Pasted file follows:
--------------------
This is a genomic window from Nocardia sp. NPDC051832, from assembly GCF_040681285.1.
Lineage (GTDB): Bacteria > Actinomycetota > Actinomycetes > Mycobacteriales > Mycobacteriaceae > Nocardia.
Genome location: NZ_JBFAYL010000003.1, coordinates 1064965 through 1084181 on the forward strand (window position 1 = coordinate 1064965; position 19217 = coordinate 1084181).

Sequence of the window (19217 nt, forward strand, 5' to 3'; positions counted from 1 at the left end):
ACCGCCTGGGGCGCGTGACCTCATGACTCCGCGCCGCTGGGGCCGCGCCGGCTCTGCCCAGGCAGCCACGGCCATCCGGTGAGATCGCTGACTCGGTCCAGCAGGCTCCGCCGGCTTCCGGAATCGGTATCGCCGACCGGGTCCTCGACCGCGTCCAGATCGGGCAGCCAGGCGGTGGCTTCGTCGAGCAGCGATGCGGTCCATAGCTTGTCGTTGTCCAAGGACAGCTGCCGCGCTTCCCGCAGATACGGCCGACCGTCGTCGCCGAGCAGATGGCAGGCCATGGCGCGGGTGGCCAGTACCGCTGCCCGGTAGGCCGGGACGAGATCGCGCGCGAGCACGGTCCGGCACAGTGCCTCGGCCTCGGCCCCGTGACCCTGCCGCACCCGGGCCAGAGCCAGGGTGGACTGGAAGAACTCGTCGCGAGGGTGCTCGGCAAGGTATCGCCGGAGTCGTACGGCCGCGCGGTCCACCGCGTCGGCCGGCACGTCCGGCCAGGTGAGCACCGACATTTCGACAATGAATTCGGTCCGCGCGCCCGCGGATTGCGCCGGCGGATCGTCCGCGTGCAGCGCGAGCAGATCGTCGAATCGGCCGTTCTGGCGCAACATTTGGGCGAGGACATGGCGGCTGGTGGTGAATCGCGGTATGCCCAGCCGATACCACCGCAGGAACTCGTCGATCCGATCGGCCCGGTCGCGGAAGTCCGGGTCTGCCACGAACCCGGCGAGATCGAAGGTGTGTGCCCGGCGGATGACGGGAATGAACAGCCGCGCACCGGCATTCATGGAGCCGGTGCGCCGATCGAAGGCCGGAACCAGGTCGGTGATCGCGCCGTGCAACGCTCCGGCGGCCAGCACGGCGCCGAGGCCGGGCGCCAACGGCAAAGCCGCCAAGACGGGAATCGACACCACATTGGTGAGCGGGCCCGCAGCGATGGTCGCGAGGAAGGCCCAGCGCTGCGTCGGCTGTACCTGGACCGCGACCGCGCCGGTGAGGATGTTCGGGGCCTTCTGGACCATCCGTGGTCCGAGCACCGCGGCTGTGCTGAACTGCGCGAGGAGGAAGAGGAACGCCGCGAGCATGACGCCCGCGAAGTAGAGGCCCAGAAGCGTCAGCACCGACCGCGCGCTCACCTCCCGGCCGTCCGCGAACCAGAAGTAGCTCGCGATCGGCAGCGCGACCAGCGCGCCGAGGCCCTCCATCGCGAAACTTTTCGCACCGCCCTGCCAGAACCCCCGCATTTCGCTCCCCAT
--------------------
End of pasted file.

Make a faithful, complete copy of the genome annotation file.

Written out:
This is a genomic window from Nocardia sp. NPDC051832, from assembly GCF_040681285.1.
Lineage (GTDB): Bacteria > Actinomycetota > Actinomycetes > Mycobacteriales > Mycobacteriaceae > Nocardia.
Genome location: NZ_JBFAYL010000003.1, coordinates 1064965 through 1084181 on the forward strand (window position 1 = coordinate 1064965; position 19217 = coordinate 1084181).

Sequence of the window (19217 nt, forward strand, 5' to 3'; positions counted from 1 at the left end):
ACCGCCTGGGGCGCGTGACCTCATGACTCCGCGCCGCTGGGGCCGCGCCGGCTCTGCCCAGGCAGCCACGGCCATCCGGTGAGATCGCTGACTCGGTCCAGCAGGCTCCGCCGGCTTCCGGAATCGGTATCGCCGACCGGGTCCTCGACCGCGTCCAGATCGGGCAGCCAGGCGGTGGCTTCGTCGAGCAGCGATGCGGTCCATAGCTTGTCGTTGTCCAAGGACAGCTGCCGCGCTTCCCGCAGATACGGCCGACCGTCGTCGCCGAGCAGATGGCAGGCCATGGCGCGGGTGGCCAGTACCGCTGCCCGGTAGGCCGGGACGAGATCGCGCGCGAGCACGGTCCGGCACAGTGCCTCGGCCTCGGCCCCGTGACCCTGCCGCACCCGGGCCAGAGCCAGGGTGGACTGGAAGAACTCGTCGCGAGGGTGCTCGGCAAGGTATCGCCGGAGTCGTACGGCCGCGCGGTCCACCGCGTCGGCCGGCACGTCCGGCCAGGTGAGCACCGACATTTCGACAATGAATTCGGTCCGCGCGCCCGCGGATTGCGCCGGCGGATCGTCCGCGTGCAGCGCGAGCAGATCGTCGAATCGGCCGTTCTGGCGCAACATTTGGGCGAGGACATGGCGGCTGGTGGTGAATCGCGGTATGCCCAGCCGATACCACCGCAGGAACTCGTCGATCCGATCGGCCCGGTCGCGGAAGTCCGGGTCTGCCACGAACCCGGCGAGATCGAAGGTGTGTGCCCGGCGGATGACGGGAATGAACAGCCGCGCACCGGCATTCATGGAGCCGGTGCGCCGATCGAAGGCCGGAACCAGGTCGGTGATCGCGCCGTGCAACGCTCCGGCGGCCAGCACGGCGCCGAGGCCGGGCGCCAACGGCAAAGCCGCCAAGACGGGAATCGACACCACATTGGTGAGCGGGCCCGCAGCGATGGTCGCGAGGAAGGCCCAGCGCTGCGTCGGCTGTACCTGGACCGCGACCGCGCCGGTGAGGATGTTCGGGGCCTTCTGGACCATCCGTGGTCCGAGCACCGCGGCTGTGCTGAACTGCGCGAGGAGGAAGAGGAACGCCGCGAGCATGACGCCCGCGAAGTAGAGGCCCAGAAGCGTCAGCACCGACCGCGCGCTCACCTCCCGGCCGTCCGCGAACCAGAAGTAGCTCGCGATCGGCAGCGCGACCAGCGCGCCGAGGCCCTCCATCGCGAAACTTTTCGCACCGCCCTGCCAGAACCCCCGCATTTCGCTCCCCAT